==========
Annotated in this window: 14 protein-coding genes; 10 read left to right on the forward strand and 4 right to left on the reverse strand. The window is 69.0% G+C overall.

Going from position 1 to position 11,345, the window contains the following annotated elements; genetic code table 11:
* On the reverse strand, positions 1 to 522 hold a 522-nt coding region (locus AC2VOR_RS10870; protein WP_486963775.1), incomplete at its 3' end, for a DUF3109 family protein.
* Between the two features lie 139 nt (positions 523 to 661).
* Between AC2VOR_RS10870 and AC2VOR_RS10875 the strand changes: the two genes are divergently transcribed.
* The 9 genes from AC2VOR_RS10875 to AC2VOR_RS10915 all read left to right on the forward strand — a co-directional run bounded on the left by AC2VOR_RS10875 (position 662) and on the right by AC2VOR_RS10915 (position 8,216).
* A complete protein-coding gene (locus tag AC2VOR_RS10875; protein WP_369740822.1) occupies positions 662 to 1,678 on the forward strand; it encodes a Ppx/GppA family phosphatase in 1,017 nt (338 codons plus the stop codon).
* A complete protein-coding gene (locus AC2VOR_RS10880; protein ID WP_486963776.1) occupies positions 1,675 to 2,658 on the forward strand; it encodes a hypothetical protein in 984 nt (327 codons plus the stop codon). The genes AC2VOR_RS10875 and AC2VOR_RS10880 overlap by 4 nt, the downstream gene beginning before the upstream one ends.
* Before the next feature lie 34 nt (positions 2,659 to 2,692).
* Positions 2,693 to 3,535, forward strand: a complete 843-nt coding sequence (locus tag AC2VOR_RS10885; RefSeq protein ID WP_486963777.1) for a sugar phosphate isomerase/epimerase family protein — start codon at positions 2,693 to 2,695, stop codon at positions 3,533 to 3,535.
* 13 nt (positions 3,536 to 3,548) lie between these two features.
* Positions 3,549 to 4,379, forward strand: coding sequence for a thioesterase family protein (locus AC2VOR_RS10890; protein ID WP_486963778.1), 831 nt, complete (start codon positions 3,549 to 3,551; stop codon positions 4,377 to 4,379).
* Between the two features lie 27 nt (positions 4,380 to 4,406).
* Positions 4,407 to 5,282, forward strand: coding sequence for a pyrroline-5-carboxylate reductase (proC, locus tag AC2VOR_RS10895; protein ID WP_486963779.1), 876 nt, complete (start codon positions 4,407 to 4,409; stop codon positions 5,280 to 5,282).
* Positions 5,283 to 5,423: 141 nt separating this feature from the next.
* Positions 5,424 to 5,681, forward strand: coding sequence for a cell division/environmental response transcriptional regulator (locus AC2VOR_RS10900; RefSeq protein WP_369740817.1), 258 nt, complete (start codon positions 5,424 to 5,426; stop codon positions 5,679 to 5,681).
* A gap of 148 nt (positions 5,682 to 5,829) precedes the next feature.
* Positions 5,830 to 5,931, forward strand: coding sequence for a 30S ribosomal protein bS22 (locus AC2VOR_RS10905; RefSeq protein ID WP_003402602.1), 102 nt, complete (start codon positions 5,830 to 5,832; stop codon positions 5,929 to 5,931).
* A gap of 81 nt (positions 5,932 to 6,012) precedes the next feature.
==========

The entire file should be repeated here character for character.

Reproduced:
Annotated in this window: 14 protein-coding genes; 10 read left to right on the forward strand and 4 right to left on the reverse strand. The window is 69.0% G+C overall.

Going from position 1 to position 11,345, the window contains the following annotated elements; genetic code table 11:
* On the reverse strand, positions 1 to 522 hold a 522-nt coding region (locus AC2VOR_RS10870; protein WP_486963775.1), incomplete at its 3' end, for a DUF3109 family protein.
* Between the two features lie 139 nt (positions 523 to 661).
* Between AC2VOR_RS10870 and AC2VOR_RS10875 the strand changes: the two genes are divergently transcribed.
* The 9 genes from AC2VOR_RS10875 to AC2VOR_RS10915 all read left to right on the forward strand — a co-directional run bounded on the left by AC2VOR_RS10875 (position 662) and on the right by AC2VOR_RS10915 (position 8,216).
* A complete protein-coding gene (locus tag AC2VOR_RS10875; protein WP_369740822.1) occupies positions 662 to 1,678 on the forward strand; it encodes a Ppx/GppA family phosphatase in 1,017 nt (338 codons plus the stop codon).
* A complete protein-coding gene (locus AC2VOR_RS10880; protein ID WP_486963776.1) occupies positions 1,675 to 2,658 on the forward strand; it encodes a hypothetical protein in 984 nt (327 codons plus the stop codon). The genes AC2VOR_RS10875 and AC2VOR_RS10880 overlap by 4 nt, the downstream gene beginning before the upstream one ends.
* Before the next feature lie 34 nt (positions 2,659 to 2,692).
* Positions 2,693 to 3,535, forward strand: a complete 843-nt coding sequence (locus tag AC2VOR_RS10885; RefSeq protein ID WP_486963777.1) for a sugar phosphate isomerase/epimerase family protein — start codon at positions 2,693 to 2,695, stop codon at positions 3,533 to 3,535.
* 13 nt (positions 3,536 to 3,548) lie between these two features.
* Positions 3,549 to 4,379, forward strand: coding sequence for a thioesterase family protein (locus AC2VOR_RS10890; protein ID WP_486963778.1), 831 nt, complete (start codon positions 3,549 to 3,551; stop codon positions 4,377 to 4,379).
* Between the two features lie 27 nt (positions 4,380 to 4,406).
* Positions 4,407 to 5,282, forward strand: coding sequence for a pyrroline-5-carboxylate reductase (proC, locus tag AC2VOR_RS10895; protein ID WP_486963779.1), 876 nt, complete (start codon positions 4,407 to 4,409; stop codon positions 5,280 to 5,282).
* Positions 5,283 to 5,423: 141 nt separating this feature from the next.
* Positions 5,424 to 5,681, forward strand: coding sequence for a cell division/environmental response transcriptional regulator (locus AC2VOR_RS10900; RefSeq protein WP_369740817.1), 258 nt, complete (start codon positions 5,424 to 5,426; stop codon positions 5,679 to 5,681).
* A gap of 148 nt (positions 5,682 to 5,829) precedes the next feature.
* Positions 5,830 to 5,931, forward strand: coding sequence for a 30S ribosomal protein bS22 (locus AC2VOR_RS10905; RefSeq protein ID WP_003402602.1), 102 nt, complete (start codon positions 5,830 to 5,832; stop codon positions 5,929 to 5,931).
* A gap of 81 nt (positions 5,932 to 6,012) precedes the next feature.